Ashton Sullivan

Art to Heal the Heart, Mind and Soul

January 2022 IssueAshton0122
by Edwina Hoyle
Photography by Cassidy Dunn Photography

Ashton Sullivan, a licensed mental health counselor with a master’s degree in art therapy, is trained in mental health and creative intervention. Art therapy, which is used to discover and uncover the root causes of problems, is the integration of art media and traditional psychotherapy.

“Drawing allows us to open up, relax and feel less vulnerable when addressing the effects of trauma,” Ashton said. “People may feel anxious or fearful about talking about their issues, but drawing and working with their hands allows them to relax and reduce their stress. Therapy may be scary, but art is more comforting. It creates some distance in the way a client’s story is used to tell their story and addresses feelings of vulnerability. It’s a symbolic form of communication.”

Visual art taps into both the logical and emotional sides of the brain, Ashton explained. Clients may have buried memories of trauma, and drawing is a safe way to deal with the pain. The art helps to awaken them to hidden issues, and then allows them to talk logically. By exploring their innermost thoughts and feelings with imagery and metaphor, they gain a new perspective and awareness of self. They are able to recognize unmet needs and identify ways to protect themselves in healthy ways, without isolating themselves from others.

“Messages can come out of art. No other species on earth can create things, like music and art, that aren’t simply for survival,” Ashton said. “Many people say they aren’t creative. All humans are creative and able to brainstorm to create solutions, to think outside the box. Mindful awareness is the goal…to get in the zone when you’re lost in time and nothing else matters.”

Ashton’s interest in art therapy came when she was in high school when her best friend died. “I went through photo albums and made a scrapbook with pictures and poems I wrote. It was a way to document and honor her life and my grief. Art allows you to lean into your emotions while making a story out of symbols.”

Mandalas, which are symmetrical and circular with geometrical patterns, have been used for centuries to focus one’s attention on meditation. One of Ashton’s professional colleagues created a series of mandalas in an art journal and noticed they kept having the same theme and the same odd shape within. Over time she wondered why it kept coming up until an aha-moment occurred when her doctor showed her images of a tumor. It was the same size and shape as the image in her mandalas. Her subconscious mind was creating a symbolic meaning.

Ashton explained that when assessing a client’s art, a certified art therapist evaluates not just the finished product, but also the process. Drawing is a kinetic sensory experience, and the therapist may observe that the client is pressing down hard, for example, which may represent repressed anger. A phallic symbol may mean past trauma the client has repressed and may not even remember. Deep, jagged lines may indicate anxiety. Rain may symbolize grief, depression, or sadness, and an icy frozen landscape may indicate a dissociative disorder. “It’s interpreting everything… clients describe their artwork and hidden issues come out,” she said.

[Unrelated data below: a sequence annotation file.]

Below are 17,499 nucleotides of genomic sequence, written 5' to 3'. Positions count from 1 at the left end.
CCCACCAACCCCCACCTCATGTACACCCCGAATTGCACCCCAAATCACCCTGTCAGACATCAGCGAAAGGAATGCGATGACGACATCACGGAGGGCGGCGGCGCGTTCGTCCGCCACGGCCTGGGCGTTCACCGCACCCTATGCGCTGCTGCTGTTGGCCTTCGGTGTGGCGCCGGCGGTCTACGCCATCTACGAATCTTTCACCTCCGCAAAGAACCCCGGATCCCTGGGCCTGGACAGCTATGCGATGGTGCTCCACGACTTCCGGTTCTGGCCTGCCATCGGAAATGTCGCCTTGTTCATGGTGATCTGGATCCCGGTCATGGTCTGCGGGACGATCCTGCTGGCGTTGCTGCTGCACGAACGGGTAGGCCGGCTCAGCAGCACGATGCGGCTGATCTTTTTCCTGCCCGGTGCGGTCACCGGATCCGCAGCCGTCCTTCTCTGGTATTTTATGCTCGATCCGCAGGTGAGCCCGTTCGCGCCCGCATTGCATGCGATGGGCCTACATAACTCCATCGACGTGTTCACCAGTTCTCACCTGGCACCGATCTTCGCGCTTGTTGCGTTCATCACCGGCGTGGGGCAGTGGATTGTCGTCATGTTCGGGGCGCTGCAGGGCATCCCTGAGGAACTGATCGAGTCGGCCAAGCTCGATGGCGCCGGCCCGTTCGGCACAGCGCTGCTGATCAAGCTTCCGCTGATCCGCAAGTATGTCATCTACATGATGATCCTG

“If boundaries are drawn, it’s important to look at what’s inside and what’s outside. What is inside is generally masked. It’s how they feel. What’s outside may represent how others see them.”

Art therapy can help with anxiety, phobias, depression, complex childhood trauma, impulsive behaviors, toxic relationships, self-harm, abusive relationships, or help those living with family members with mental illness.

Ashton also works with first responders who see horrible events and can’t get those images out of their heads. They sometimes feel that there is a stigma attached to therapy, and they get in a dark place. She said the goal of art therapy is to stay in a “window of tolerance,” to desensitize and reprocess their exposure to trauma in a way that will allow them to think about the trauma without feeling it, and to reframe the traumatic experience as a memory picture on paper. Different ways of perceiving the event allows the brain to solve these problems without overwhelming distress.

Art therapy allows the therapist to help clients with present problems and issues arising from sources in the past. Equally important, the therapist will offer help with skill-building like coping, mindfulness and dealing with emotions. “The sooner one comes in after trauma, the better,” Ashton stated. “And motivation and commitment to practice the skills outside of therapy equals a better outcome.”

Ashton’s Tips for Mental Health:
1. Practice mindfulness. It’s all about focusing on one thing in the present moment with an attitude of curiosity and acceptance, but not being judgmental. You can practice mindfulness by doing yoga, journaling, or praying.

2. Don’t be afraid of your emotions.
 Many people believe that sadness is weakness, or being emotional means you are out of control. But not dealing with emotions can cause problems. Face your fears to overcome them (unless there is an actual danger, of course!)

3.  Learn how to communicate more effectively, cultivate healthy, trusting relationships. 
Say no to things that don’t serve you well. Stop trying to please everyone, and ask for what you want. Your needs are just as important as everyone else’s.

4.  Let go of some control, stop blaming and judging, have faith in a higher power, and cultivate beliefs that help you thrive and feel more at peace.
Accept the past, and understand the cause of problems.

5.  Find your passion, or a hobby, and do more of it.
 It’s food for the soul.